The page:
Paris, France - Since May, there has been an almost daily stream of revelations about the campaign accounts of France's centre-right party, Union pour un Mouvement Populaire (UMP) including fake invoices and unjustified expenses.
But over the past weeks, Nicolas Sarkozy's debt-ridden party hit another low as its senior figures began to accuse each other of mismanagement and misspending amid a fierce battle for party control.
"For now, the French right has no leaders, no ideas and no means," said Stephane Rozes, political analyst and president of Cap, a consultancy company that has advised both Sarkozy and current French President Francois Hollande in the past.
"The UMP is managed by a trustee of leaders who bear the least responsibility in this shipwreck, while those responsible for this situation are Jean-Francois Cope [former head of UMP] and Nicolas Sarkozy."
The scandal also bears another name: Bygmalion PR.
In May, the left-wing daily Liberation and the online news site Mediapart reported that this consultancy company had issued a series of fake invoices to cover up Sarkozy's presidential campaign overspending in 2012. Bygmalion is run by two close associates of Cope.
Interviewed on television, a tearful Jerome Lavrilleux, Cope's chief of staff and former deputy director of Sarkozy's campaign, admitted that there was a double billing system for events organised during Sarkozy's campaign to hide the real costs that were way above limits allowed by French electoral rules.
According to documents seized by investigators at Bygmalion headquarters, more than $23m of fake invoices were billed as UMP expenses, reports Mediapart.
Although Lavrilleux has said that neither Cope nor Sarkozy knew about this illegal billing, the scandal has cost Cope his position as leader of the party.
Since his resignation in late May, the reins of the UMP have been taken over by three former prime ministers - Francois Fillon, Alain Juppe, and Jean-Pierre Raffarin. Nicknamed the "triumvirat", they were appointed to lead the party until a new president is elected in autumn.
For now, the three men have to deal with the party's disastrous finances and their own personal ambitions.
"The triumvirat is in a delicate situation, because they're here to save the party and the future of the French right, and even they wonder whether they should restore the UMP to heal it or do a bleeding to make it disappear and create another party," said Madani Cheurfa, a political analyst at political research centre Cevipof.
We have just experienced two disasters: the defeat at the European elections and financial scandals. These events are putting the UMP in danger.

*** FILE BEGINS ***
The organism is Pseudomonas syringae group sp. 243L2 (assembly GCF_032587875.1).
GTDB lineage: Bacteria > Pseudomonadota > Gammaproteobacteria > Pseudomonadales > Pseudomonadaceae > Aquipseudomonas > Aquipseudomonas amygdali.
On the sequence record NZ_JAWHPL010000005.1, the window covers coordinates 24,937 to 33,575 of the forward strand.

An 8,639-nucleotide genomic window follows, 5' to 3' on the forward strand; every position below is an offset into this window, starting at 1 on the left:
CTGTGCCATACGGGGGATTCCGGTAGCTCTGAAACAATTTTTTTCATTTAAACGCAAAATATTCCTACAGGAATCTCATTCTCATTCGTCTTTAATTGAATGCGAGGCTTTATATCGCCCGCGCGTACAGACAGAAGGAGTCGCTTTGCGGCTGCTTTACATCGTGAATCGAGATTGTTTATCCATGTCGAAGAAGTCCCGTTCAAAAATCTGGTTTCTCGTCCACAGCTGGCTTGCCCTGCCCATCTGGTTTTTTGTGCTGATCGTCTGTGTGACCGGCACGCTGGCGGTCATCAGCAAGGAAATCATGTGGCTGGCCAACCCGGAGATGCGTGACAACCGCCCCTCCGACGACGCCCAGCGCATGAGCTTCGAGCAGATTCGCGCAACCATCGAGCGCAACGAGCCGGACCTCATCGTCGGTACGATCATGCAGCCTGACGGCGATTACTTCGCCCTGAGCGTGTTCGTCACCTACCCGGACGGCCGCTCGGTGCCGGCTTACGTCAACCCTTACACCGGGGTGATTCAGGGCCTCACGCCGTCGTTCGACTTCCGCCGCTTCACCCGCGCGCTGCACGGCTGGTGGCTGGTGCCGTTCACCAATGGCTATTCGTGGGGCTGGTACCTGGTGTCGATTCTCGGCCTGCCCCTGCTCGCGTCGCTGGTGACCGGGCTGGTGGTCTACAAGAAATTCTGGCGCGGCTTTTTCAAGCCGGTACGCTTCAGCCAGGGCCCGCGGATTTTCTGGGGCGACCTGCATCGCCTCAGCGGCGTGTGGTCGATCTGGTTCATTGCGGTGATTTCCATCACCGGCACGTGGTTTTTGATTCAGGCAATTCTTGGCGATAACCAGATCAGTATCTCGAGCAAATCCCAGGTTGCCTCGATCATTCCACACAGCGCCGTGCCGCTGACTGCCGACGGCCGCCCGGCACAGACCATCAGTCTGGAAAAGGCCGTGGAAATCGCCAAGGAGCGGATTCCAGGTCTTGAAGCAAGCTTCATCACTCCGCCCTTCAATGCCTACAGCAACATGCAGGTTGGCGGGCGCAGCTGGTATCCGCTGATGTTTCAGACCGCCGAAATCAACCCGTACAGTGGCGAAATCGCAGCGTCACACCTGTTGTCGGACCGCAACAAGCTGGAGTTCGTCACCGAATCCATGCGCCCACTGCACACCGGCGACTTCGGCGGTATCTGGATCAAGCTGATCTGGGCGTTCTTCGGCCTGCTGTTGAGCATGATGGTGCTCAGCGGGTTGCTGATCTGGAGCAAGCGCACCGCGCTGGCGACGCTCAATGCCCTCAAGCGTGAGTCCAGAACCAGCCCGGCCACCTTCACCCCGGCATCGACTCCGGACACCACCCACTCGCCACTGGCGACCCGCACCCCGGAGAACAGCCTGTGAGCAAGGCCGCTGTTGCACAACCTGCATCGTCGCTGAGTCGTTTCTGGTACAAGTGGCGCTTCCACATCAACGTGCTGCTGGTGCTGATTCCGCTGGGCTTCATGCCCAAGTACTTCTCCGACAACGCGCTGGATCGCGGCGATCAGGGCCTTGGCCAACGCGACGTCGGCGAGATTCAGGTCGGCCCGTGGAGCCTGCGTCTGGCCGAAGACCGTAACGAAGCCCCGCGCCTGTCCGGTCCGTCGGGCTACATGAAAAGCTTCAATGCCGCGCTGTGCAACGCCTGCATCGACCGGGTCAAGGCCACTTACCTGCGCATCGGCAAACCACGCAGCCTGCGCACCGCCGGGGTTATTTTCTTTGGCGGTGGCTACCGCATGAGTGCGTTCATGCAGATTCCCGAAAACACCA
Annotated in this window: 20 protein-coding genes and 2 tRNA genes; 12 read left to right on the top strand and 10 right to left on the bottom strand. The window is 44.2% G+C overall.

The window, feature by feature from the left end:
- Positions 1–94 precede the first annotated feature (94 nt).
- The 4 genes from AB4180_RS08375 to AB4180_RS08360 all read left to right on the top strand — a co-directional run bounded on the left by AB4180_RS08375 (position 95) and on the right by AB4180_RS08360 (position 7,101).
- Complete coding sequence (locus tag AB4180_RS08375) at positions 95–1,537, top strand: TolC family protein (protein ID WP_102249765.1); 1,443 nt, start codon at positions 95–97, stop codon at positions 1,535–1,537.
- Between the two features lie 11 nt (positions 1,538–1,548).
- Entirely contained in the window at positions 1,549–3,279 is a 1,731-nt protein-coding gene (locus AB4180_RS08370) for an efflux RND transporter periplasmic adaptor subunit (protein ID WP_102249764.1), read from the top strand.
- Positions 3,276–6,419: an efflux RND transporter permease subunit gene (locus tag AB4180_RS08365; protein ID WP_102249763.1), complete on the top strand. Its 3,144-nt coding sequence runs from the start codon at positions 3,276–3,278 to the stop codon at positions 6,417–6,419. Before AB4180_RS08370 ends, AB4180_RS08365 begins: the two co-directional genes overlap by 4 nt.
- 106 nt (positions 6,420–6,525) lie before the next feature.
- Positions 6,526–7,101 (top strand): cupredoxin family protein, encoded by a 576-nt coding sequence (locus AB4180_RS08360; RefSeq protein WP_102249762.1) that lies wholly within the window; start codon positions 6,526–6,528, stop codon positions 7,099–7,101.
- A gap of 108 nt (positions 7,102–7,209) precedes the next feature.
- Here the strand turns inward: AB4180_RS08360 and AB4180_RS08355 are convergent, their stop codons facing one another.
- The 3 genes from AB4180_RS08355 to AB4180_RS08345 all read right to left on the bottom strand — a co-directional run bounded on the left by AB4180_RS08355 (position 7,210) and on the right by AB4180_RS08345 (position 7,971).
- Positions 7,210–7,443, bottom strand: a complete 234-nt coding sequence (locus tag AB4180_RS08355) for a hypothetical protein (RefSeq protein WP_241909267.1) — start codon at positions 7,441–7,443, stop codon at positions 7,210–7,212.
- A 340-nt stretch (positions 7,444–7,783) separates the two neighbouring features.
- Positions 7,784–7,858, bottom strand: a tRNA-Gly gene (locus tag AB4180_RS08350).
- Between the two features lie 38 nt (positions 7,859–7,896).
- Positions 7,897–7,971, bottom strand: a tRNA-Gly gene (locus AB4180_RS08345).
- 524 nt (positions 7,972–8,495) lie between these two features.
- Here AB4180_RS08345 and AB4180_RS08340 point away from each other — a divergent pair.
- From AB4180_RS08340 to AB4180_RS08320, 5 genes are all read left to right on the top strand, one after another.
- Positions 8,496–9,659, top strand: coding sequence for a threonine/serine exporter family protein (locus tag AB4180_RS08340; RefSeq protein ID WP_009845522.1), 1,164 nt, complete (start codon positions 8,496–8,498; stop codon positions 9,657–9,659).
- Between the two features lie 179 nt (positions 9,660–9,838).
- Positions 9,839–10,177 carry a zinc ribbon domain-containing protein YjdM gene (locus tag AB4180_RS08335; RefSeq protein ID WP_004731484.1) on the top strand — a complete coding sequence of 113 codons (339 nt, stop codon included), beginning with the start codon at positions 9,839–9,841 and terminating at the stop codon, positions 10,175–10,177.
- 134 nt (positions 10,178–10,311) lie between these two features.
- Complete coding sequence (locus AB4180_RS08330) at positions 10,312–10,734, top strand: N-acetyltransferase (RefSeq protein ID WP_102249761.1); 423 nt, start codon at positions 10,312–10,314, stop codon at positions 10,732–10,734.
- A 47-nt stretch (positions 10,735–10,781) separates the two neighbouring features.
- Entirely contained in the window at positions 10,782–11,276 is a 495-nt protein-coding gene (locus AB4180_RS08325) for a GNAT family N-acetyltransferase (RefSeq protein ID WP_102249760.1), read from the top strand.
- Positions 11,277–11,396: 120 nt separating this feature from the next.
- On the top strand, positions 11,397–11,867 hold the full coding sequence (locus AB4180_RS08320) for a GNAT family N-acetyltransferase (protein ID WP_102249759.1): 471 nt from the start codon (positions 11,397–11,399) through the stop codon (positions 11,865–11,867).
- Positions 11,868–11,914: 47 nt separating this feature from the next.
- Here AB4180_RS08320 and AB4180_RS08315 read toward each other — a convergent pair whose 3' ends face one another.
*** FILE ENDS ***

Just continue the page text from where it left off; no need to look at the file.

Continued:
A financial audit requested by the trio revealed that UMP's debt amounts to over $100m as of June 30.
At a press conference, Juppe, a former prime minister and current mayor of Bordeaux, dismissed fears of bankruptcy, saying the party could make it until the 2017 presidential elections if running expenses are cut down by 20 percent.
Juppe also called on all senior figures to put an end to internal fighting and backstabbing.
"Enough with these allegations, accusations, and constant leaks," he said. "If the UMP is not capable of uniting to work together, the financial issues will be secondary."
But since the publication of the audit, new stink bombs explode nearly every day, hitting various party officials with alleged spending scandals involving aides, travels, phone calls, and holidays.
According to the French satirical weekly Le Canard Enchaine, former minister of justice and current European deputy, Rachida Dati, allegedly had the UMP pay for $13,500 for her phone bills, $12,100 for her train tickets and $5,380 for her air travel in 2013.
As soon as the news was reported, she hit back at Fillon, tweeting that he "should be transparent on his expenses and his aides".
Fillon had then to explain himself over a fresh leak, revealing that the UMP spent almost $45,750 on helicopter flights and private jet tours for him.
Already battered by the Bygmalion scandal, Cope is also accused of having the party pay for $32,300 for trips made by Nadine Cope, his wife and political aide. Another former head of UMP, Xavier Bertrand, was for his part accused of having had the UMP pay for his family's New Year's vacation, allegations he countered by producing the actual receipt for his holidays.